October 24, 2017
When it comes to businesses using ads to secure a local niche, there are only 2 options: Facebook Ads and Google AdWords. There’s no argument there: Google is the most widely-used search engine and…
When it comes to businesses using ads to secure a local niche, there are only 2 options: Facebook Ads and Google AdWords.
There’s no argument there: Google is the most widely-used search engine and Facebook is the most widely-used social media site. And both have features that allow you to be incredibly specific on who you want to target, making it a dear favorite to local businesses.
Now, how should businesses use Google Adwords and Facebook Ads to secure their respective local niches?
Here’s a scary stat: When you pause your Google AdWords campaign, you’ll lose 89% of traffic.
This is a wake-up call to local businesses that mere content marketing and SEO-friendly practices won’t be enough if their goal is to dominate their local niche. They have to be actively advertising their business if they want to stay ahead of their competitors.
Before starting your Google AdWords campaign, you have to make sure your business name is anchored towards the local area and local product/service you’re targeting. Luckily, there are a few easy ways to do this:
Now that we have the fundamentals covered. It’s time for you to start your Google AdWords campaign.
First off there is Geo-Targeting. Geo-Targeting is simply ensuring your ads are targeted at a specific area. Google’s evaluation algorithm will determine whether a search is relevant to your ad according to the user’s location. So, rest assured that geo-targeting is effective and efficient.
Remember, when people see your ads on Google, that’s because they’re searching for something that’s probably connected to your product/service and area. That means you have to be aggressively efficient with your ads.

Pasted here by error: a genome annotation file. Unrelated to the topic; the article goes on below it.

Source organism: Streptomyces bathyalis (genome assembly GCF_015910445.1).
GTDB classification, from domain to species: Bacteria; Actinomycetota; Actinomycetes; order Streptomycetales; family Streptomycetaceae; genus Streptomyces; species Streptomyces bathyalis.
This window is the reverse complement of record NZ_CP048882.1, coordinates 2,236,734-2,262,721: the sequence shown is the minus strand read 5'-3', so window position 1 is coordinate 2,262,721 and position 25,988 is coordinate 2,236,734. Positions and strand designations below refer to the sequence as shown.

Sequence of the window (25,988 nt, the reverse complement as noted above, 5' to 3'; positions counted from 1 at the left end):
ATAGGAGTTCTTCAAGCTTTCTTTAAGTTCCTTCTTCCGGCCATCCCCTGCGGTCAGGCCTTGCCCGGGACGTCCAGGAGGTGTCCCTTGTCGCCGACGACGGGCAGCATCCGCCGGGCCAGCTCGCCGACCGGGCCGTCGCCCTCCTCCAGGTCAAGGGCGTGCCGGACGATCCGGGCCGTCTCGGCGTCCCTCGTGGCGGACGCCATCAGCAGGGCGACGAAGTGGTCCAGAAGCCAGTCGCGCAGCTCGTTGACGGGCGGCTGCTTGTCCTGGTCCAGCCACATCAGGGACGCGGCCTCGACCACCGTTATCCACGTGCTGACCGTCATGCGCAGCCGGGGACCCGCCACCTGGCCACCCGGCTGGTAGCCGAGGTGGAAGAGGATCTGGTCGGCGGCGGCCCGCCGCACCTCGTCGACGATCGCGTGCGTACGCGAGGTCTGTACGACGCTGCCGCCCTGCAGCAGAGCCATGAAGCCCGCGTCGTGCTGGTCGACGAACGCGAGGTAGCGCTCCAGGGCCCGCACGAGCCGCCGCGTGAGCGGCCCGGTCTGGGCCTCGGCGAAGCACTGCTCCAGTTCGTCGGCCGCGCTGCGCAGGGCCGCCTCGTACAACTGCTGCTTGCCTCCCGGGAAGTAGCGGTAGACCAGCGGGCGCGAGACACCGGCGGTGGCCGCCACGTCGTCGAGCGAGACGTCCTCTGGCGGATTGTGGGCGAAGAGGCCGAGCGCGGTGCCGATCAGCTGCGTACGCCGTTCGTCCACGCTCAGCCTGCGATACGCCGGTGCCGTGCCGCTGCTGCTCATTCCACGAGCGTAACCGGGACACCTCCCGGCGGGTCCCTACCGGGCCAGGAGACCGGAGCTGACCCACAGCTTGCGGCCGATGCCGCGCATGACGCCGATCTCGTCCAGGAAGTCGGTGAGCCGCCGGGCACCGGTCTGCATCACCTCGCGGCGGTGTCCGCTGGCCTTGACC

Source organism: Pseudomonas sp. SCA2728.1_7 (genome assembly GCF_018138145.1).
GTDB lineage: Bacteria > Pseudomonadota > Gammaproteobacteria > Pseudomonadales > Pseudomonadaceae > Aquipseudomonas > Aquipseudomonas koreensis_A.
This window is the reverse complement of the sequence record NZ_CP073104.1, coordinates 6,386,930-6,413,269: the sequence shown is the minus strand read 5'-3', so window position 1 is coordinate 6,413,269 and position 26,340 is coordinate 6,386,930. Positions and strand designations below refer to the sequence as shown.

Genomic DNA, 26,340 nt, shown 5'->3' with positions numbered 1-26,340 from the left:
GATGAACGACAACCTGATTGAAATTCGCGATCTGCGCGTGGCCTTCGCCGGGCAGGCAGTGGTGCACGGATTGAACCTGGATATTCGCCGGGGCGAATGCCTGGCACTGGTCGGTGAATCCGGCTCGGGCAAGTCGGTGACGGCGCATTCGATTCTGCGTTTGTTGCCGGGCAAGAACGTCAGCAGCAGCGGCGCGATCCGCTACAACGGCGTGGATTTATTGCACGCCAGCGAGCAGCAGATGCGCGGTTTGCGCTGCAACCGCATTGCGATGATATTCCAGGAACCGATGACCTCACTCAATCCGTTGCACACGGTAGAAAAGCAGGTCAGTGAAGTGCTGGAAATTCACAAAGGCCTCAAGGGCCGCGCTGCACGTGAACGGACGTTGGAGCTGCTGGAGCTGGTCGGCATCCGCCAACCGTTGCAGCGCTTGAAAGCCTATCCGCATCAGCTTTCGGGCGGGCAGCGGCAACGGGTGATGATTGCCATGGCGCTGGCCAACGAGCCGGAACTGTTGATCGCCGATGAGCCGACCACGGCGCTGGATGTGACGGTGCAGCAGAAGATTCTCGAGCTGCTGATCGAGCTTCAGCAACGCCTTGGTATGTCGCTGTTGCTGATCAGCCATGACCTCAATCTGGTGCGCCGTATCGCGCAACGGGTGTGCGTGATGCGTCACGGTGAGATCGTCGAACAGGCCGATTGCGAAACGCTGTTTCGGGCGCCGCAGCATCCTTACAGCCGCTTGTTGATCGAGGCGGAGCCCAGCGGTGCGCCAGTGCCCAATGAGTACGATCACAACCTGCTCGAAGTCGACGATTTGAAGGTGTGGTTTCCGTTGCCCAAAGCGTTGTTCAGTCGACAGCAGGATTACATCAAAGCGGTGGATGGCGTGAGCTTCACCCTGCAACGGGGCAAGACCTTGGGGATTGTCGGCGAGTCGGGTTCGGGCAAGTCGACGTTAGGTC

Here are 2 ways to make sure your Google AdWords campaign is effective and cost-efficient:
Grouping the correct ad keywords is essential when securing a local niche. Let’s say you’re a restaurant owner. Just grouping the words ‘restaurant’ and your location isn’t only vague, you might also get outclassed by other restaurants who have been running Google Adwords campaign for a long time.
A one-size-fits-all approach is generally a bad idea. That’s why if you’re a restaurant owner, the words ‘breakfast’, ‘restaurant’, and your location is a better combination. Don’t forget to expand to the ‘lunch’, and ‘dinner’ keywords for maximum impact. As a bonus, link these type of ads to your site where a special breakfast menu or specific breakfast content awaits your users.
There’s no reason for alarm. Using negative ad keywords simply means you’re disqualifying searches that are not relevant to your ads, increasing the chances that the people who see and click on your ads are the right ones. This ensures cost-efficiency, especially for local business who tend to have a lower budget compared to big brands.
Let’s say you’re a tax attorney. You’ll use words like ‘litigation’, and ‘civil’ as your negative keywords. Meaning if someone searches for a litigation lawyer in your area, your ad won’t come up, ensuring any wasted ad on your part.